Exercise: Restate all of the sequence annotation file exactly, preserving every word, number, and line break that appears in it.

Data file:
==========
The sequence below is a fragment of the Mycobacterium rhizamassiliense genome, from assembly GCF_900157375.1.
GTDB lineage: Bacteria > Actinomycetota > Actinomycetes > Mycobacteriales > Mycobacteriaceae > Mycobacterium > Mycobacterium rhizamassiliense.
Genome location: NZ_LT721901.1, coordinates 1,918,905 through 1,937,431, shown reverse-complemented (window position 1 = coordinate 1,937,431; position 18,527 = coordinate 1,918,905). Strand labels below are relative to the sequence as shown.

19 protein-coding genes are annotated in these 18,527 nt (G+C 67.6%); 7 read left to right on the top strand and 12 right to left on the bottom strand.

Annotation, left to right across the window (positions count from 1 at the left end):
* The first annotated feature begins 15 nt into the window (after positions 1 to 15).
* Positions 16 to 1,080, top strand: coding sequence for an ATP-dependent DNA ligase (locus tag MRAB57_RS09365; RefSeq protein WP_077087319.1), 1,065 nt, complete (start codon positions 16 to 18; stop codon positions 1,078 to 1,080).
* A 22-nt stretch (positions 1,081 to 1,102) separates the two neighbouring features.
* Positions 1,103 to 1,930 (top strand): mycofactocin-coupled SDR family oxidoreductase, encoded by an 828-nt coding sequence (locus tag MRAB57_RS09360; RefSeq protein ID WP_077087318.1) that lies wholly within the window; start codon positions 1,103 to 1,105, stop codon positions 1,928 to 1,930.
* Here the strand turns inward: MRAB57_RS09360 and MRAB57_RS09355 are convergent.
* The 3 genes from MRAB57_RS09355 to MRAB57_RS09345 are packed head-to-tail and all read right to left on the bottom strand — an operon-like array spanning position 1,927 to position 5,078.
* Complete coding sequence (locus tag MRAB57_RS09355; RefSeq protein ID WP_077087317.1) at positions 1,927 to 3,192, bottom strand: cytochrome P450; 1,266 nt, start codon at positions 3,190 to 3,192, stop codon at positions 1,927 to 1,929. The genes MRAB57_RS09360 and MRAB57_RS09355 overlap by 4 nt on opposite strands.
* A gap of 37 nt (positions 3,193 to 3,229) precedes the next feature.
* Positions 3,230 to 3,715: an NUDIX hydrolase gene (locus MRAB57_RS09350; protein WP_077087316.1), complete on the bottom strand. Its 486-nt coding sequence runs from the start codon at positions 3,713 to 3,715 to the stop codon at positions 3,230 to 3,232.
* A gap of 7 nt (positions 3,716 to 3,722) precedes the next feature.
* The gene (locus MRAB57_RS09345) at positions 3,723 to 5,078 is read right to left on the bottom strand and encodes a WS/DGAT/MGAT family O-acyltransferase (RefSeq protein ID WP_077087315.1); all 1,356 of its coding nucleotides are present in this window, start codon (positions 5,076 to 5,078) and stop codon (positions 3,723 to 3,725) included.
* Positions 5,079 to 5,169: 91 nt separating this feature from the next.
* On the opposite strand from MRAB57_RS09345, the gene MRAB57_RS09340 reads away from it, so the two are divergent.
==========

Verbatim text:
The sequence below is a fragment of the Mycobacterium rhizamassiliense genome, from assembly GCF_900157375.1.
GTDB lineage: Bacteria > Actinomycetota > Actinomycetes > Mycobacteriales > Mycobacteriaceae > Mycobacterium > Mycobacterium rhizamassiliense.
Genome location: NZ_LT721901.1, coordinates 1,918,905 through 1,937,431, shown reverse-complemented (window position 1 = coordinate 1,937,431; position 18,527 = coordinate 1,918,905). Strand labels below are relative to the sequence as shown.

19 protein-coding genes are annotated in these 18,527 nt (G+C 67.6%); 7 read left to right on the top strand and 12 right to left on the bottom strand.

Annotation, left to right across the window (positions count from 1 at the left end):
* The first annotated feature begins 15 nt into the window (after positions 1 to 15).
* Positions 16 to 1,080, top strand: coding sequence for an ATP-dependent DNA ligase (locus tag MRAB57_RS09365; RefSeq protein WP_077087319.1), 1,065 nt, complete (start codon positions 16 to 18; stop codon positions 1,078 to 1,080).
* A 22-nt stretch (positions 1,081 to 1,102) separates the two neighbouring features.
* Positions 1,103 to 1,930 (top strand): mycofactocin-coupled SDR family oxidoreductase, encoded by an 828-nt coding sequence (locus tag MRAB57_RS09360; RefSeq protein ID WP_077087318.1) that lies wholly within the window; start codon positions 1,103 to 1,105, stop codon positions 1,928 to 1,930.
* Here the strand turns inward: MRAB57_RS09360 and MRAB57_RS09355 are convergent.
* The 3 genes from MRAB57_RS09355 to MRAB57_RS09345 are packed head-to-tail and all read right to left on the bottom strand — an operon-like array spanning position 1,927 to position 5,078.
* Complete coding sequence (locus tag MRAB57_RS09355; RefSeq protein ID WP_077087317.1) at positions 1,927 to 3,192, bottom strand: cytochrome P450; 1,266 nt, start codon at positions 3,190 to 3,192, stop codon at positions 1,927 to 1,929. The genes MRAB57_RS09360 and MRAB57_RS09355 overlap by 4 nt on opposite strands.
* A gap of 37 nt (positions 3,193 to 3,229) precedes the next feature.
* Positions 3,230 to 3,715: an NUDIX hydrolase gene (locus MRAB57_RS09350; protein WP_077087316.1), complete on the bottom strand. Its 486-nt coding sequence runs from the start codon at positions 3,713 to 3,715 to the stop codon at positions 3,230 to 3,232.
* A gap of 7 nt (positions 3,716 to 3,722) precedes the next feature.
* The gene (locus MRAB57_RS09345) at positions 3,723 to 5,078 is read right to left on the bottom strand and encodes a WS/DGAT/MGAT family O-acyltransferase (RefSeq protein ID WP_077087315.1); all 1,356 of its coding nucleotides are present in this window, start codon (positions 5,076 to 5,078) and stop codon (positions 3,723 to 3,725) included.
* Positions 5,079 to 5,169: 91 nt separating this feature from the next.
* On the opposite strand from MRAB57_RS09345, the gene MRAB57_RS09340 reads away from it, so the two are divergent.